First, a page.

Transitioning Out of the Military: the Next Phase of Your Career
By Lori Norris
Are you preparing to leave the military but not quite ready for retirement living? Are you wondering where to begin this process of transitioning to the corporate workforce? Following are some step by step instructions to make this process easier for you.
STEP 1 - FIND A FOCUS
The first step for any job seeker - but especially former military members - is to determine the focus of their job search. In order to be effective, a job search and a resume must have a target. A critical error made on military transition resumes is lack of focus. Generic resumes just won't make the cut. Military personnel learn a wide variety of skills. In addition to your duty title, you often have countless additional duties or "duties as assigned." It would be nearly impossible and certainly ineffective to try to fit all your previous military experience into one resume.
Determine which of these skills you enjoy and how to translate them into the civilian world. Resumes should only include relevant information. This may mean leaving out some skills or possibly having multiple resumes targeted to different careers. Always keep in mind, the more irrelevant information a resume contains, the harder it is to find the relevant information.
STEP 2 - "DEMILITARIZE" YOUR RESUME
Secondly, you must strip away the military language (think acronyms) in order to highlight your skills in your resumes. Most military experience transfers easily to the corporate world with the right language. Instead of saying, "Acted as the battalion secretary to create schedules", quantify this statement for people who have no military knowledge. Alternatively try, "Created calendars and organized training schedules for 150+ personnel." Many of the people who will screen or read your resume have no concept of life in the military. As a job seeker and resume writer, it is your job to ensure they gain a clear understanding of the relevant skills and experience you gained while serving in the military. You must make the employer see that you will easily make the transition into their organization by using civilian terms and language.
Additionally, many military job titles are meaningless in the civilian world. As an example, in the Air Force the civil engineering field is much different than it is in the civilian job market. Do your research to determine what potential employers are calling the positions for which you are qualified. Take the following example of how we related the job title of a First Sergeant in the USAF: Employee Relations Manager (First Sergeant), United States Air Force. As you can see, the official title is still included on the resume, we just highlighted the "civilianized" job title by bolding it.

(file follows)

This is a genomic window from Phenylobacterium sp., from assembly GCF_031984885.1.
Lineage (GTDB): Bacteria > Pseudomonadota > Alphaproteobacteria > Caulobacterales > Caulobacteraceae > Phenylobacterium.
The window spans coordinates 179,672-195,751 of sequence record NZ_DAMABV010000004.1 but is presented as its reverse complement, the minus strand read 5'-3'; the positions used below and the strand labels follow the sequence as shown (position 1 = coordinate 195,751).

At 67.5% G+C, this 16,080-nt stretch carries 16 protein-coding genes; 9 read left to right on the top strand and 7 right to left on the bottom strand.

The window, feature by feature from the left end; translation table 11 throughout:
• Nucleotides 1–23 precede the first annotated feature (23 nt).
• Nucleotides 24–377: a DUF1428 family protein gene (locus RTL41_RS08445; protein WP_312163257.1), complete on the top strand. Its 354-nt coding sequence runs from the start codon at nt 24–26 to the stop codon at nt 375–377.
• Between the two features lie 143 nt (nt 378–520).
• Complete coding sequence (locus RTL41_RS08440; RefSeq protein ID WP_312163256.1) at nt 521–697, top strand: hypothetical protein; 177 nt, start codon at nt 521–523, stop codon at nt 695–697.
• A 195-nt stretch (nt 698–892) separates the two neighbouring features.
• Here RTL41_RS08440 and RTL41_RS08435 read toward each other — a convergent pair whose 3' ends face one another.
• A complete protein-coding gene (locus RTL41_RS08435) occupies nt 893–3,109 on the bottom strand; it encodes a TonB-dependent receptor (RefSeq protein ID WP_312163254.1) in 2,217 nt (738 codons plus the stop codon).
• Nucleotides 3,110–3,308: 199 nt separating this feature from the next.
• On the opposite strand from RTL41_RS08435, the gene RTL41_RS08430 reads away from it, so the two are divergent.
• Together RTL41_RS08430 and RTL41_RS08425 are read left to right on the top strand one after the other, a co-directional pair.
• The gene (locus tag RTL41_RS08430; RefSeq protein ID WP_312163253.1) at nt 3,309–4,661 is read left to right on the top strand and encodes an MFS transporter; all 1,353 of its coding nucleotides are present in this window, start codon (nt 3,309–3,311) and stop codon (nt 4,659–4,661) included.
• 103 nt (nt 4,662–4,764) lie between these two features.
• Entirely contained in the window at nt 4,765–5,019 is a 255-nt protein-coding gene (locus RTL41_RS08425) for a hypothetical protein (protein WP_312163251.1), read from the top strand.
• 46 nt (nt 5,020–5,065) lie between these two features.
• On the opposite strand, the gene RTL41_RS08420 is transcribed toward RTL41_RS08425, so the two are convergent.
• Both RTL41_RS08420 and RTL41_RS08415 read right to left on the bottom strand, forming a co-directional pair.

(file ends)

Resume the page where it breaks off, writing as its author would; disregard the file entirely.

STEP 3 - PREPARE YOURSELF FOR THE JOB HUNT
Whether you are using networking, applying to jobs online or responding to newspaper articles (or all three), the bottom line is that looking for a new job is a time consuming process. Your search must be well organized and strategized to reap maximum benefits. One of the biggest mistakes military members make is starting too soon. For a civilian position, you should start looking 6 to 8 weeks before you are available for work. For a government service, or federal position you should start the process 8 to 12 weeks in advance. Don't start too soon or you may knock yourself out of the running with some companies when they find out you can't begin working for another 6 months. However, it is never too soon to start networking with friends, neighbors, civilian contractors and other professionals with whom you come into contact. To effectively network, you must have a well-written resume.
Although the transition from military to corporate may be stressful and uncertain, the bottom line is you are walking out with an amazing array of skills. Learn to communicate these skills effectively in your résumé and the sky's the limit.